By Mei Chen
I imagine that Mariko Rooks inspires fear in lesser humans.
Over the course of an hour and a half that slips away much faster than expected, it becomes abundantly clear that this is a woman who adapts, overcomes, but never gives up. Mariko cares—about individuals, about populations, about the present and the past and the future—with such fervency that within the short span of our conversation, I begin to believe in the possibility of changing the world.
As the History of Medicine major tells me about her time poring over archives, I joke that she reminds me of Indiana Jones, without the whip. We both laugh a bit (a tiny bit—it wasn’t a particularly good joke), before she pauses and says, “Well—yes, but also no—he’s all sorts of problematic.” At which point I admit that I’ve never seen Indiana Jones, and we both laugh for real.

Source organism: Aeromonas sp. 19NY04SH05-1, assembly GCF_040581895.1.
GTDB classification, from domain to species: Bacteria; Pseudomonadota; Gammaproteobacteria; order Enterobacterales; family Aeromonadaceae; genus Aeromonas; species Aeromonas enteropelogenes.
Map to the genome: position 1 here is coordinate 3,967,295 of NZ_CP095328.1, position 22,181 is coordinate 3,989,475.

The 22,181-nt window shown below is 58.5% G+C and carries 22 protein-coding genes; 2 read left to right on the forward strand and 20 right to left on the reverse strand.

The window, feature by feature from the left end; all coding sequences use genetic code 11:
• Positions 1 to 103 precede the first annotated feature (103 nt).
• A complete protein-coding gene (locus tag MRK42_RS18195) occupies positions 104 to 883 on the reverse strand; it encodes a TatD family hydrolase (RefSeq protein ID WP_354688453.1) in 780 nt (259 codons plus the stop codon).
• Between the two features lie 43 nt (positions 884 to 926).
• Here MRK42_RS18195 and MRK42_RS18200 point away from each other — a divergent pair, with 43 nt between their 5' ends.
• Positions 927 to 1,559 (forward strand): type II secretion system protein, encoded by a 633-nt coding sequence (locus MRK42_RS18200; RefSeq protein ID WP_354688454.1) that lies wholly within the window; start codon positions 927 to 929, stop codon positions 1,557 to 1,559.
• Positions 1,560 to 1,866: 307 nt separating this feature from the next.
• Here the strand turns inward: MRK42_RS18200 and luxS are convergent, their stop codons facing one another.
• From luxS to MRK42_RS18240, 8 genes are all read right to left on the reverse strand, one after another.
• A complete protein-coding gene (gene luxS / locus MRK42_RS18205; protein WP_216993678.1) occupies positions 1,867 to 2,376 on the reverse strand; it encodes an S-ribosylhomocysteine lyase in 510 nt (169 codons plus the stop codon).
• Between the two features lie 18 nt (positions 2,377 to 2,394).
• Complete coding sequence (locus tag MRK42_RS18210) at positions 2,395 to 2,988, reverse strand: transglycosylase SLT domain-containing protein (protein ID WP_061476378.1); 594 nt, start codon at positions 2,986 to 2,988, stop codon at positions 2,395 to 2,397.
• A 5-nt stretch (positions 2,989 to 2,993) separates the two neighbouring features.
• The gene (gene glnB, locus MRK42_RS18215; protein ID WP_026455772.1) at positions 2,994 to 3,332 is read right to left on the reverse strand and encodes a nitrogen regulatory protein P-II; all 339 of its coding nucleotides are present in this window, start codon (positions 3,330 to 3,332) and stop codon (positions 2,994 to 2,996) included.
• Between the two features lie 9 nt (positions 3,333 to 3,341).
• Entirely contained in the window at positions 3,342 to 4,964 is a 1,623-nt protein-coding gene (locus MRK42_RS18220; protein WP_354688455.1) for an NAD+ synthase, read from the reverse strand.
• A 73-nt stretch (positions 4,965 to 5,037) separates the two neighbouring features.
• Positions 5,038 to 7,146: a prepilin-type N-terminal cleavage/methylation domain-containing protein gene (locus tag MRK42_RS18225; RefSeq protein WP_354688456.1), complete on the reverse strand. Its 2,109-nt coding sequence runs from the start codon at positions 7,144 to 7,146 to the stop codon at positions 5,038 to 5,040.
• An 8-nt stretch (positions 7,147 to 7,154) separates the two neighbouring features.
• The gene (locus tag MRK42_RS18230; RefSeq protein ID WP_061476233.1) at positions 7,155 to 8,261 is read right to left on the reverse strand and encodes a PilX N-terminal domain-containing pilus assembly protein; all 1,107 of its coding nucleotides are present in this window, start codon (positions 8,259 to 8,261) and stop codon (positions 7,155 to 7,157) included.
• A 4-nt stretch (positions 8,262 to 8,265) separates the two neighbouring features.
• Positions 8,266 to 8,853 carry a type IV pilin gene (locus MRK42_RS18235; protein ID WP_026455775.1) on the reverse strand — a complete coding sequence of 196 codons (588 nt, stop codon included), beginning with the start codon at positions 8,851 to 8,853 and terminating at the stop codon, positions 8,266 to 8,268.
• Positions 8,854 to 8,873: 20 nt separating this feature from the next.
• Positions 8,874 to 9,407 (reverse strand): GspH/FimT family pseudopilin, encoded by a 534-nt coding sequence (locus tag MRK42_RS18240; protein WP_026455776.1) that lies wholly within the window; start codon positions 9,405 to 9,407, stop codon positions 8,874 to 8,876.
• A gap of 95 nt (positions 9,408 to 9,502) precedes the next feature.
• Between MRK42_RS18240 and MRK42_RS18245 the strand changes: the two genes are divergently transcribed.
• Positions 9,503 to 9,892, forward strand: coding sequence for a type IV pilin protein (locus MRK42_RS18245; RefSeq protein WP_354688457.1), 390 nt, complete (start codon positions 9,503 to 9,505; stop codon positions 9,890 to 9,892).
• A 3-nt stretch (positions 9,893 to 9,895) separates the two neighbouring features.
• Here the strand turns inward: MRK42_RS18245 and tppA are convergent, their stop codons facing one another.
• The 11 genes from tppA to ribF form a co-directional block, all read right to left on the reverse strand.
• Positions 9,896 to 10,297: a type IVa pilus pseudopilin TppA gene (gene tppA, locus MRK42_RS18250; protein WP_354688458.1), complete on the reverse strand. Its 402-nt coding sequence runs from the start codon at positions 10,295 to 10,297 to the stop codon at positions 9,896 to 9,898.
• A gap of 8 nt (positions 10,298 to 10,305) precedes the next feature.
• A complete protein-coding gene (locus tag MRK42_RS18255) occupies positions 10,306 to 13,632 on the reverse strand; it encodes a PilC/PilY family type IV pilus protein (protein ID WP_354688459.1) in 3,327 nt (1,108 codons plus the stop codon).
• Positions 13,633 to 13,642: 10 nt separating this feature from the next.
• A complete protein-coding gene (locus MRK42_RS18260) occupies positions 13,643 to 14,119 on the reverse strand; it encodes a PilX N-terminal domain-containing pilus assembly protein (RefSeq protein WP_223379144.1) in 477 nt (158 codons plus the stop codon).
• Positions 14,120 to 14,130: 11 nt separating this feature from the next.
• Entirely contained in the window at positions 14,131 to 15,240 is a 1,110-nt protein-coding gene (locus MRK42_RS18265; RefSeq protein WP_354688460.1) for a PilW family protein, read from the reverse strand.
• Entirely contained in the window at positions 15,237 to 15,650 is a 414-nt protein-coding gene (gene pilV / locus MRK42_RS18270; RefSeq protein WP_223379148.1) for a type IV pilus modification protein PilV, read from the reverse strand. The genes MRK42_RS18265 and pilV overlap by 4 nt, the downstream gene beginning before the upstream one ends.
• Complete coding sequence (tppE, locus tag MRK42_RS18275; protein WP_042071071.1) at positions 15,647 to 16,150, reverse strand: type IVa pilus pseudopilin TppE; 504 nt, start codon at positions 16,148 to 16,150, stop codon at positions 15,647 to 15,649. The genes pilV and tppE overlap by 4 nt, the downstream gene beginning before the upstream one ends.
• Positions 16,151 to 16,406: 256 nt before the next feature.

Obviously, after the interview, I had to look up what’s wrong with Indiana Jones, and, well—a lot. Not only does he not, in fact, spend very much time doing research at all, he’s also honestly just quite terrible. The lovable Harrison Ford makes us forgive the sins of his character: a womanizer who, to put it politely, robs graves and steals culturally significant artifacts. Meanwhile, Mariko, who is in the midst of completing a dual Bachelor of Arts and Masters of Public Health, has devoted her undergraduate career to tracing the intertwining of medicine and the transatlantic slave trade and wrestling with the relationship between health outcomes and race in modern America. It’s an unfair comparison, really—if I had to choose a role model between the two, I would, without hesitation, give my (admittedly insincere) apologies to Dr. Jones.
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